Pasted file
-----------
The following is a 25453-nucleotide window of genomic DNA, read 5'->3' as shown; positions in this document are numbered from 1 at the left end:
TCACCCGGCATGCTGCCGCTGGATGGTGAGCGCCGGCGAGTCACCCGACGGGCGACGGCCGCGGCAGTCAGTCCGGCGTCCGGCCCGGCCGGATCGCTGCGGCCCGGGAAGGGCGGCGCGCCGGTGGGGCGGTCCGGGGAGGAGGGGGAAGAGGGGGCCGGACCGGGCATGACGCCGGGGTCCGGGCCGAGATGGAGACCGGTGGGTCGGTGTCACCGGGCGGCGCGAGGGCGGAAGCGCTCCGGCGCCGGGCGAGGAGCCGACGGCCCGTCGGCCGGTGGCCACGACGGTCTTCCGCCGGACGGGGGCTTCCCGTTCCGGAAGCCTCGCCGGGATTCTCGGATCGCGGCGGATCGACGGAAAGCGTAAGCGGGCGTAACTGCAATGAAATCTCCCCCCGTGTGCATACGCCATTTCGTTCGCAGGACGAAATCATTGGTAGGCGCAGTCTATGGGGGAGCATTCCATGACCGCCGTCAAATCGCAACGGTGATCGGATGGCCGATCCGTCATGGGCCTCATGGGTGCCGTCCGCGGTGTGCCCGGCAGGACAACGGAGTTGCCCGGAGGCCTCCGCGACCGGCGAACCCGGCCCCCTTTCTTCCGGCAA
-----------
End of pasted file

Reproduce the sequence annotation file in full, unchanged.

The following is a 25453-nucleotide window of genomic DNA, read 5'->3' as shown; positions in this document are numbered from 1 at the left end:
TCACCCGGCATGCTGCCGCTGGATGGTGAGCGCCGGCGAGTCACCCGACGGGCGACGGCCGCGGCAGTCAGTCCGGCGTCCGGCCCGGCCGGATCGCTGCGGCCCGGGAAGGGCGGCGCGCCGGTGGGGCGGTCCGGGGAGGAGGGGGAAGAGGGGGCCGGACCGGGCATGACGCCGGGGTCCGGGCCGAGATGGAGACCGGTGGGTCGGTGTCACCGGGCGGCGCGAGGGCGGAAGCGCTCCGGCGCCGGGCGAGGAGCCGACGGCCCGTCGGCCGGTGGCCACGACGGTCTTCCGCCGGACGGGGGCTTCCCGTTCCGGAAGCCTCGCCGGGATTCTCGGATCGCGGCGGATCGACGGAAAGCGTAAGCGGGCGTAACTGCAATGAAATCTCCCCCCGTGTGCATACGCCATTTCGTTCGCAGGACGAAATCATTGGTAGGCGCAGTCTATGGGGGAGCATTCCATGACCGCCGTCAAATCGCAACGGTGATCGGATGGCCGATCCGTCATGGGCCTCATGGGTGCCGTCCGCGGTGTGCCCGGCAGGACAACGGAGTTGCCCGGAGGCCTCCGCGACCGGCGAACCCGGCCCCCTTTCTTCCGGCAA